was still a popular practice in shrines that were
outside the Nile Valley, if not the state system
(Bloxam 2006).
From the Second Intermediate Period
onwards, it became acceptable for ordinary
people to represent themselves worshiping
divine images on votive stelae set up in sacred
areas. Long pilgrimages were not a
requirement of Egyptian religion, but there is
plentiful New Kingdom evidence for people
visiting local temples and cemeteries. Some
deities, including Amun-Ra, Hathor, Thoth,
and Ptah, acquired prayer-related epithets
such as the one who hears petitions.

Figure 3. Late 18
th
Dynasty faience ear plaque with
ears depicted in registers. Amarna. UC722.

Figure 4. New Kingdom (?) wooden votive ear.
Unprovenanced. UC55155.
Accordingly, model earsand stelae, plaques,
and other objects showing earswere
dedicated to these deities (figs. 3 and 4;



Votive Practices, Pinch and Waraksa, UEE 2009 4
Morgan 2004; Sadek 1987: 245 - 267). The
purpose of these votive ears was probably to
encourage the deity to listen to and grant the
donors prayer (Pinch 1993: 250 - 253).
Royal cemeteries were also sites of votive
activity during the New Kingdom. For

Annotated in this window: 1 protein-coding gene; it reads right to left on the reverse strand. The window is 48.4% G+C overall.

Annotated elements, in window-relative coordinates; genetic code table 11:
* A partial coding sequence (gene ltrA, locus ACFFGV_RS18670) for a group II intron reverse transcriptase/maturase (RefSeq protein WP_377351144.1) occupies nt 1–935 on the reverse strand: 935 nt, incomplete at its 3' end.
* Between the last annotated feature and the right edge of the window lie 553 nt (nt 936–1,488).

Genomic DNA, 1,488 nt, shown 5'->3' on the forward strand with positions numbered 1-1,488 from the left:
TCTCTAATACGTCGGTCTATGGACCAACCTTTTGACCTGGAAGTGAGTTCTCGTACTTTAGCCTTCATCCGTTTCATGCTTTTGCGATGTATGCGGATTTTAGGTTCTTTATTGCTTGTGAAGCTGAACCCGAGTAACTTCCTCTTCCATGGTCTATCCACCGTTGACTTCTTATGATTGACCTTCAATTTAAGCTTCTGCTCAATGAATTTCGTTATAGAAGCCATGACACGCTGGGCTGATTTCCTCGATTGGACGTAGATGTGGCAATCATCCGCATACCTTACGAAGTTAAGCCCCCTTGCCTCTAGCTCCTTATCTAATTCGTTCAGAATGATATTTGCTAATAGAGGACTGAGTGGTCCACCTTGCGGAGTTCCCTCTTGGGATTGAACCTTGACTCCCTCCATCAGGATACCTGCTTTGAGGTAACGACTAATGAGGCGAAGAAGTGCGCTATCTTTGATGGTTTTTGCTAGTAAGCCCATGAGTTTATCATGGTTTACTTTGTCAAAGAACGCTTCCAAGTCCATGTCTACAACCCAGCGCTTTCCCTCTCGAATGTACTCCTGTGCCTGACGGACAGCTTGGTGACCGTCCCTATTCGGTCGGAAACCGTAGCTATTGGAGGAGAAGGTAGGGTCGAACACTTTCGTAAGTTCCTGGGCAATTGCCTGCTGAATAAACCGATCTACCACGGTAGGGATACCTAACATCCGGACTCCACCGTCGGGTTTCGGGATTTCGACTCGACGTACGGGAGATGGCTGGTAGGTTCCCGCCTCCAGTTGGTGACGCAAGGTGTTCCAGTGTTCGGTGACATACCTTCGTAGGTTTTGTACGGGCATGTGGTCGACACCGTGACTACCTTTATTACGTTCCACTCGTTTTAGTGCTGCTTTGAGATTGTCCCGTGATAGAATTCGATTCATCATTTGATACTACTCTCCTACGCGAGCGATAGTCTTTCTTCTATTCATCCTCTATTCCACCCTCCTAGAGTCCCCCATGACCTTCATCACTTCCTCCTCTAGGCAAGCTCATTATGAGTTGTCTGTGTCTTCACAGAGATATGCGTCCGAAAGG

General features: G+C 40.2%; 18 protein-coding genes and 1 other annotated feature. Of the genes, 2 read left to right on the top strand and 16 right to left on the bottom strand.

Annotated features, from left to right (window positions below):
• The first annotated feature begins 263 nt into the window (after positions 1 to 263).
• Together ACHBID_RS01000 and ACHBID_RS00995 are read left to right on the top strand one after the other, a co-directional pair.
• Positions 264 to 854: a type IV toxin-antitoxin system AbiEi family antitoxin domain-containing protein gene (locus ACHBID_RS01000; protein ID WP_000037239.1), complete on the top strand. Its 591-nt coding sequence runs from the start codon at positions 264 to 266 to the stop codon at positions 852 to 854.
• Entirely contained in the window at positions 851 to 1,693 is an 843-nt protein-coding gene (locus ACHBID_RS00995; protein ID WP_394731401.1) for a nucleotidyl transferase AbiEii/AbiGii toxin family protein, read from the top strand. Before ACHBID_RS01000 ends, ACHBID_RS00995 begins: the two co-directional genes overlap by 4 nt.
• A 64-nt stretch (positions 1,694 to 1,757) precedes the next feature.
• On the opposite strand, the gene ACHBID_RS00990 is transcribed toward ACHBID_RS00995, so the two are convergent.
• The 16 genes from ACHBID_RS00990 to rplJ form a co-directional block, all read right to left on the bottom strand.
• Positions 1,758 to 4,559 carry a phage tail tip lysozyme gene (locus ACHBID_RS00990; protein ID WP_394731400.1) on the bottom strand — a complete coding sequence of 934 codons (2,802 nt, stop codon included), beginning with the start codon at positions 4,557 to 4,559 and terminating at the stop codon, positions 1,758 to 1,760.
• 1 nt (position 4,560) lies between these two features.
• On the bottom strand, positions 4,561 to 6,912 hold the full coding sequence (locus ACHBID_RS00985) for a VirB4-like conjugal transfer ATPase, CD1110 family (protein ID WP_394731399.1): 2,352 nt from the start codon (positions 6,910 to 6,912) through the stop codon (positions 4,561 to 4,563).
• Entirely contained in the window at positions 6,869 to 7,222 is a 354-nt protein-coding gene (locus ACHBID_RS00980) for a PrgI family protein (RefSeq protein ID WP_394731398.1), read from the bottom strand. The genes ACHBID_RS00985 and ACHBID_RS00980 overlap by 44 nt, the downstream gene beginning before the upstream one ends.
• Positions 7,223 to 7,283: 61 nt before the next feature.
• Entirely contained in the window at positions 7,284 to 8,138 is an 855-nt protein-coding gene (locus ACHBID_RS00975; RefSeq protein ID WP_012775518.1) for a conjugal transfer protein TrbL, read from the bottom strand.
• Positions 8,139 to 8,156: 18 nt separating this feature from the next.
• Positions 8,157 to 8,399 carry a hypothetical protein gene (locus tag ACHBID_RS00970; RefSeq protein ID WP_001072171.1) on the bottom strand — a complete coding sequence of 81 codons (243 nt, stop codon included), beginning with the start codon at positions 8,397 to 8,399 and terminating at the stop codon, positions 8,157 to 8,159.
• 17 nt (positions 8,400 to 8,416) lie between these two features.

example, the Great Sphinx at Giza became the
focus of a popular cult, and votive stelae and
small objects such as model hawks, lions, and
ears were dedicated in mud-brick shrines there
(Hassan 1953: 32 - 50). In addition, votive
ostraca were deposited in and around royal
tombs in the Valley of the Kings by workmen
engaged in the area (Keller 1995). Access to
state-run temples was still limited to a priestly
elite but some temples provided facilities for
ordinary worshipers. Intermediary statues
of priests and officials bear inscriptions
promising to pass on prayers to the deity
within the temple in return for libations or
food offerings (Baines 1991: 182 - 183; Pinch
1993: 333 - 336, 347, pl. 40).
Huge quantities of small votive objects,
mainly made from faience, have been found
in or near New Kingdom Hathor-shrines at
sites such Deir el-Bahri, Faras in Nubia, and
Serabit el-Khadim in Sinai (fig. 5; Pinch 1993).
It seems that Hathor, and related goddesses,
were thought to be particularly approachable
deities, at least when they were pacified with
gifts. The presence of typical votive objects,
such as Hathor masks, Bes amulets, and
fertility figurines, in some 18
th
Dynasty temple
foundation deposits, shows that such
offerings were regarded as an official part of
the temples function (Pinch 1993: 79, 329).
The use of royal names on many small faience
objects suggests that they were produced in
state-run workshops and stresses the reigning
kings role in making such offerings available.
At some sites small votive offerings were
dedicated throughout the New Kingdom,
while at others the practice does not seem to
have been resumed after a hiatus in the
Amarna Period. In the later New Kingdom
and Third Intermediate Period, other types of
votive practices arose, such as writing prayers
on temple walls or columns (Sadek 1987: 52 -
58), or carving votive footprints into temple
pavements and roof blocks, presumably to